The relationship between caste and politics in Indian society has been subject of intensive study for many years. Many sociologists including Andre Beteille, Rajni Kothari, and Anil Bhatt have highlighted various aspects. According to M.N Srinivas the role played by caste in politics is in close approximation to that of the pressure group. The modernizing forces will however reduce the influence of caste over the politics. However Andre Beteille holds that while westernization is taking individual away from caste identity the role of caste in politics is taking the people towards the caste identity and thereby strengthening it.Rajni Kothari studied the nature of relationship between caste and politics.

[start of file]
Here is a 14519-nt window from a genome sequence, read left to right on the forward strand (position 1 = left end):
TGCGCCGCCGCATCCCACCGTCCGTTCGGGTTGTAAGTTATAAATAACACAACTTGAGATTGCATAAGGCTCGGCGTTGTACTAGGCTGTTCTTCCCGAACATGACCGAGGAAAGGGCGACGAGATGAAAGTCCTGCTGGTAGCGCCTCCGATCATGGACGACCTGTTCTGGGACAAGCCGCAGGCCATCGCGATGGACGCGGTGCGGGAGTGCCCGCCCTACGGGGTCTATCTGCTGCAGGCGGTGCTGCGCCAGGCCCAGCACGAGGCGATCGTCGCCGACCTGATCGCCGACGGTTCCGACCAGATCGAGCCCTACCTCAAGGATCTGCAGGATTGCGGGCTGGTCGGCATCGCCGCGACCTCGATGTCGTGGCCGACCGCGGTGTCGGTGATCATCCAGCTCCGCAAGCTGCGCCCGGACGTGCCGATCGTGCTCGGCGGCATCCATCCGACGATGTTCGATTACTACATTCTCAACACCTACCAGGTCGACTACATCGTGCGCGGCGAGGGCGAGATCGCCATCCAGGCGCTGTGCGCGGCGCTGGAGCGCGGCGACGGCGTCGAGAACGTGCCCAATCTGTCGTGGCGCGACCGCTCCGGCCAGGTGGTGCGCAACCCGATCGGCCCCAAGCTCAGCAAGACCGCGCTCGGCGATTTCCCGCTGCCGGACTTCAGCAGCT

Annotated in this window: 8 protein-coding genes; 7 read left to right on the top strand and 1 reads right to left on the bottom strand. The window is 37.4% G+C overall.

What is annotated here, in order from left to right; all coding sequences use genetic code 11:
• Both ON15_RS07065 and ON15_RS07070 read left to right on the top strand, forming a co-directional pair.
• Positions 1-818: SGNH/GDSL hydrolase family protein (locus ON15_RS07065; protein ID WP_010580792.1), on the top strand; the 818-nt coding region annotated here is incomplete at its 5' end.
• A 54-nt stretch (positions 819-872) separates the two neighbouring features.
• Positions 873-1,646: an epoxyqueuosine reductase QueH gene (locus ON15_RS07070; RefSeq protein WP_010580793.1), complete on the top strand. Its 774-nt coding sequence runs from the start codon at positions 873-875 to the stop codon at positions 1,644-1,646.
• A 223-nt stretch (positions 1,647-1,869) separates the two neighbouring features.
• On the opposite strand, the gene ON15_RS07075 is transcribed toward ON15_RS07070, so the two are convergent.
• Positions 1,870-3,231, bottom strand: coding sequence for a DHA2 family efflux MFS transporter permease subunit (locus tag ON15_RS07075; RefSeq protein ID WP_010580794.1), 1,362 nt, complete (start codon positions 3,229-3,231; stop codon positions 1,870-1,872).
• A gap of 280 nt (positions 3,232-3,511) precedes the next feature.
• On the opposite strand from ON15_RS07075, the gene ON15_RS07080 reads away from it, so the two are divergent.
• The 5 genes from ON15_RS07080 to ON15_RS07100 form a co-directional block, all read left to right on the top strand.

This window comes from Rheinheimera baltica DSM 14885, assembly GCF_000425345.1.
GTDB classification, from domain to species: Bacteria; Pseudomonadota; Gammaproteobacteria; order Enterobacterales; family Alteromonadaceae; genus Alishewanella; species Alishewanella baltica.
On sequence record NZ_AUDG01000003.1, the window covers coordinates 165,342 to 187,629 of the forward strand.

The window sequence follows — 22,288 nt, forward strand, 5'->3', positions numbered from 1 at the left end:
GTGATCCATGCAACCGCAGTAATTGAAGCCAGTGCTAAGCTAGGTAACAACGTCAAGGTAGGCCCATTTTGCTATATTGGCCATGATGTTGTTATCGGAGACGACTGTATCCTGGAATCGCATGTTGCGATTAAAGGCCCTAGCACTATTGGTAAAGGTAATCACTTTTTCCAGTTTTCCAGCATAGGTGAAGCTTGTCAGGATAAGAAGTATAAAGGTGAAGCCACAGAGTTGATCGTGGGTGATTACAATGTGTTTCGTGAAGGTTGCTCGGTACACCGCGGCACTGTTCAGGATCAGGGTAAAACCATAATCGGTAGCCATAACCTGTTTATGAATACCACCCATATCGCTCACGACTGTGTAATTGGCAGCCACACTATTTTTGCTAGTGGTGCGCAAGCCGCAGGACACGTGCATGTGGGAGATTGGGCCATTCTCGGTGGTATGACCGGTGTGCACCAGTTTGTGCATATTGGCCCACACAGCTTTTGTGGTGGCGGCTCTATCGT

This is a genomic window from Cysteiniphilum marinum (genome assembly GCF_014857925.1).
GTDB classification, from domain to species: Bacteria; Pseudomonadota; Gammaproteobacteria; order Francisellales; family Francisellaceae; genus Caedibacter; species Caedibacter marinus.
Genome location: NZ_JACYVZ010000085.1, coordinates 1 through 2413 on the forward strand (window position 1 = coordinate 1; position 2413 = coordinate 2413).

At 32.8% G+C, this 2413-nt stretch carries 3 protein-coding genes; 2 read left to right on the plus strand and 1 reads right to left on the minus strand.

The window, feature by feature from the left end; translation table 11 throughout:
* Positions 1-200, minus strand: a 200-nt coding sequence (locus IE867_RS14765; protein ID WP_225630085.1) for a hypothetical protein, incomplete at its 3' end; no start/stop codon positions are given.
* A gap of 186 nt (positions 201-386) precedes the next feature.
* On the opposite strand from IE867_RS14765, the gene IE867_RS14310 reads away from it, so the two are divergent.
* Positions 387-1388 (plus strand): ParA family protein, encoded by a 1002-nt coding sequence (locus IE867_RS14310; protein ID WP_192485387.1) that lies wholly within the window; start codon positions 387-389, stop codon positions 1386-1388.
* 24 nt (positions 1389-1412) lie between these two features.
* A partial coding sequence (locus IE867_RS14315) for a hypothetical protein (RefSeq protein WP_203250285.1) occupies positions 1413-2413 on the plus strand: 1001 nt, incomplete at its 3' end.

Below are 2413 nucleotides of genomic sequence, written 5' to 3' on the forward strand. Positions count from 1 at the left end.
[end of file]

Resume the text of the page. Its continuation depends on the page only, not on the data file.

He has also examined the type of changes that have taken place in the political system as a result of the involvement of caste organization. Caste has three important indigenous elements -secular which refers to relevance of caste in politics in terms of the relations within and between castes. Integrative which refers to castes being relevant to politics through differentiation and integration and ideological which is heightened by its value structure. The analysis of Dominant Caste and political process by Anil Bhatt reveals the crucial role played by castes in politics and awareness of the lower castes of their political gains. He found that the higher caste groups had lower political interest and low castes higher political interests. Political awareness was high among the higher castes and was low among the lower castes. Lower castes by organizing themselves in pursuit of collective interest were able to emerge successfully. The involvement of these castes organization in politics has changed their position in hierarchical pattern of Hindu society. Caste solidarity and political power helped them to achieve higher social, economic and political success. This was highlighted by the studies conducted by Rudolf and Rudolf. The same was highlighted by Andre Beteille's study of Tanjore district in Tamil Nadu.Caste has become one of the most formidable element of group formation within political parties in India. The patronage and pecuniary resources available to the political leaders enable them to create a coalition of factions on caste basis, whose leaders are bound to political elites in power in a complex network of personal obligational ties. Each of these leaders had a group of followers tied to him in accordance with the same set of caste principles. The personnel of these castes factions may vary but whatever may be their social composition they demand and to a higher degree receive from their members full support. Political parties mobilize caste support in various ways. According to Andre Beteille two kinds of changes seem to be taking place in relation between caste and politics - power shifts from one dominant caste to another and the focus of power shifts from one caste itself to another on caste basis. He maintains that loyalties of castes are exploited in voting. New alliances cutting across castes are also formed. Rudolph is of the opinion that caste association has given caste a new vitality and democracy has enabled caste to play an important political role in India. Caste federations are formed not of one caste but many. His further observation pointed out that caste enters the political process by making appeals to caste loyalties in a general way. Also by activating networks of inter-personal relation both during elections and at other times for mobilizing support along caste lines and by articulating caste interests in an organized manner.Beteille has also pointed that the political process has a dual effect on the caste system. To the extent that caste and sub-caste loyalties are consistently exploited, the traditional structure is strengthened and to the extent that it leads to new alliance cutting across caste, it loosens the traditional structure. Political parties utilize the support of caste for their functioning and seek their support in winning elections. Grass-root political arenas as well as political parties have always remained and continue to remain dominated by elites of castes which compete with each other to form caste coalitions of supporters strong enough to maximize control over local resources and enhance opportunities to become players in political system.